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Negotiating with LBS

Old 03-24-03, 03:29 PM
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Justen
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Negotiating with LBS

Hi,

I am just wondering how much of a margin bike stores have to negotiate deals ?

I had heard that it is not much and that this is why bike stores tend to give better deals on accessories as they can mark them up more and therefore, afford to give more of a discount.

One LBS has offered me a deal on a 2002 model of bike as they now have the 2003's.
They also said they will switch over the bike seat to the one I want and change the tires.

How do I know that I am getting a exchange on the tires or the seat ?

Justen
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Old 03-24-03, 03:47 PM
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KleinMp99
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Originally posted by Justen
How do I know that I am getting a exchange on the tires or the seat ?

Ask them?
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Old 03-24-03, 04:00 PM
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Originally posted by KleinMp99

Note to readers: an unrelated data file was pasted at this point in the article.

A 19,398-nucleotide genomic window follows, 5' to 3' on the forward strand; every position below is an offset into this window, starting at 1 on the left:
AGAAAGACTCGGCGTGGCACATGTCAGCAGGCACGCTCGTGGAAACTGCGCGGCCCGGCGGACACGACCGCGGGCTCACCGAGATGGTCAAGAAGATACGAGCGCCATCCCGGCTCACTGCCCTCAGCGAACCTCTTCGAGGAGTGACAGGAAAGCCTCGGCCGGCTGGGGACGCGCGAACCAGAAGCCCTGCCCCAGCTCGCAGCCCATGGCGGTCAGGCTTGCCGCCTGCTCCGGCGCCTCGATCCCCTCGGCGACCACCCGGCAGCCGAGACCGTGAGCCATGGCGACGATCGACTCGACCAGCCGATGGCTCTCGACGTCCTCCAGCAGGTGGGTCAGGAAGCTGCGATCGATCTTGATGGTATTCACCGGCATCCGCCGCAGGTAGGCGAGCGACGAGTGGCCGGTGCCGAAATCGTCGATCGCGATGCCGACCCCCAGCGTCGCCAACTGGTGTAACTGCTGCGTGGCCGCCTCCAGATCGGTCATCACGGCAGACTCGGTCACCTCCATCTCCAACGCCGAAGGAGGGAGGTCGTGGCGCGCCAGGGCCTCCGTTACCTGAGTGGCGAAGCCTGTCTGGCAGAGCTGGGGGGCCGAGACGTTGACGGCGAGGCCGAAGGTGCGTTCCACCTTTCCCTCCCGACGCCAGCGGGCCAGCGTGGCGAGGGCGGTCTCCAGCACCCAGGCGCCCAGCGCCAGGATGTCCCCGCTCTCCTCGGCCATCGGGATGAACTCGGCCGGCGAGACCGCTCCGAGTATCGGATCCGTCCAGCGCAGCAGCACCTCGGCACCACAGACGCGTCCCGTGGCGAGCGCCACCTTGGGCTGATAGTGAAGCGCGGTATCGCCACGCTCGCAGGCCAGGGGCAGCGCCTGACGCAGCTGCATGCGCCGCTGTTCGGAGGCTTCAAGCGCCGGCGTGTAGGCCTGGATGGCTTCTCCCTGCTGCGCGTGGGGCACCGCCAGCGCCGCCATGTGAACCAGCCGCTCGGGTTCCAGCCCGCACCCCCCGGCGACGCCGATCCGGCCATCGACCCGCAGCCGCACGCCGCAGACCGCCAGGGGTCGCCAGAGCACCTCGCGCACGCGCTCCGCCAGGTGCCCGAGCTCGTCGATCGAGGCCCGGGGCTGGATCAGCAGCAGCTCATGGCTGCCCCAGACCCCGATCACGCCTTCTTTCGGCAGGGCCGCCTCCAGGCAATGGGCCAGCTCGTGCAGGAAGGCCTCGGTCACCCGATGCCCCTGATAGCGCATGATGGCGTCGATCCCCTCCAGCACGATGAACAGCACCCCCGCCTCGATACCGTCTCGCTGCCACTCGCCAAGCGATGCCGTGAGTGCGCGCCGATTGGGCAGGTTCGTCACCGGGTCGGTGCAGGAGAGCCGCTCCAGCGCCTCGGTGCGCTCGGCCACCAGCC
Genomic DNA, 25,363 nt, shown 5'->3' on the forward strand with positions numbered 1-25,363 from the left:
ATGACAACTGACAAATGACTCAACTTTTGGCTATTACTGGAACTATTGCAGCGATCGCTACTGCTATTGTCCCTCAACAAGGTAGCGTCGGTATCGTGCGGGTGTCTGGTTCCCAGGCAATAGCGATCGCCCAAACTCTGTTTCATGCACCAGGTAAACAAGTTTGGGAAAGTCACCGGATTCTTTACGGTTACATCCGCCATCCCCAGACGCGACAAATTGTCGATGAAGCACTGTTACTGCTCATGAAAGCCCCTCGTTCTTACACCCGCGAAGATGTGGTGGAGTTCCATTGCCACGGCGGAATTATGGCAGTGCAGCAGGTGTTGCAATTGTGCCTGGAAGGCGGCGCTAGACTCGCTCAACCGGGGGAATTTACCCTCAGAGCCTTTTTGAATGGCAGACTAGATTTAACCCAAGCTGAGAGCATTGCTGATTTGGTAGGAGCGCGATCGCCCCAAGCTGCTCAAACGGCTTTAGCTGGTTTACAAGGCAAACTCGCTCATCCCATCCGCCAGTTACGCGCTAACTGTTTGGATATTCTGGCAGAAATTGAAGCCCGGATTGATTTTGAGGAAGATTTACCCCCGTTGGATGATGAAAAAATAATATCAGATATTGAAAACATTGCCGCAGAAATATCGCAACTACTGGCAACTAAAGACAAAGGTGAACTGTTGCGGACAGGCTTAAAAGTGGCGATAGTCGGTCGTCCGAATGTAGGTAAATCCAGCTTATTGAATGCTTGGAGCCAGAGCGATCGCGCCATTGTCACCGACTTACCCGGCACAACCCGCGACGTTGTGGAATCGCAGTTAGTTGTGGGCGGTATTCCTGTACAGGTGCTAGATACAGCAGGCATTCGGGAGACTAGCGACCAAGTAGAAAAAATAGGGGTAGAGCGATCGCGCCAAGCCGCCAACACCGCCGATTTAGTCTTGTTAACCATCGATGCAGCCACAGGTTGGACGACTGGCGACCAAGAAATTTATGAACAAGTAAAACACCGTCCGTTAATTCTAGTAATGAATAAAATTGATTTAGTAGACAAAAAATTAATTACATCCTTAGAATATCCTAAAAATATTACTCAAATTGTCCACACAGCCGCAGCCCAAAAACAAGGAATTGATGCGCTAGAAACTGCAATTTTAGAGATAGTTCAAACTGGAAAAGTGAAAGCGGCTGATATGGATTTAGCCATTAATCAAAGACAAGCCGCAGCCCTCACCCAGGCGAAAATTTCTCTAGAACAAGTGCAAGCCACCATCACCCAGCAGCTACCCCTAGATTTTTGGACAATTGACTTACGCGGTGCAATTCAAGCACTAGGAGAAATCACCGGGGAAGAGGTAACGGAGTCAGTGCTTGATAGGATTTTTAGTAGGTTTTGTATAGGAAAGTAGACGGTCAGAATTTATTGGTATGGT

Ask them?
Hi,

Actually, I miswrote that. I meant, how do I know that I am getting a fair exchange on the swapping of seats and tires.

I have no idea how much stock tires and seats are normally worth.

Justen
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Old 03-24-03, 04:00 PM
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>>>>>I am just wondering how much of a margin bike stores have to negotiate deals <<<<<<

It seems like everyone on this forum looks at the margin on the bikes in how much the LBS is making on the deal. That's not the case folks.

When I worked in retail, the margin of a can of beans (from wholesale to retail) could have been 20 - 30 percent. Our actual PROFIT after all the expenses were paid was often less then .01. Yes that's correct. We would sell a can of beans at .79 cents and barely make a penny!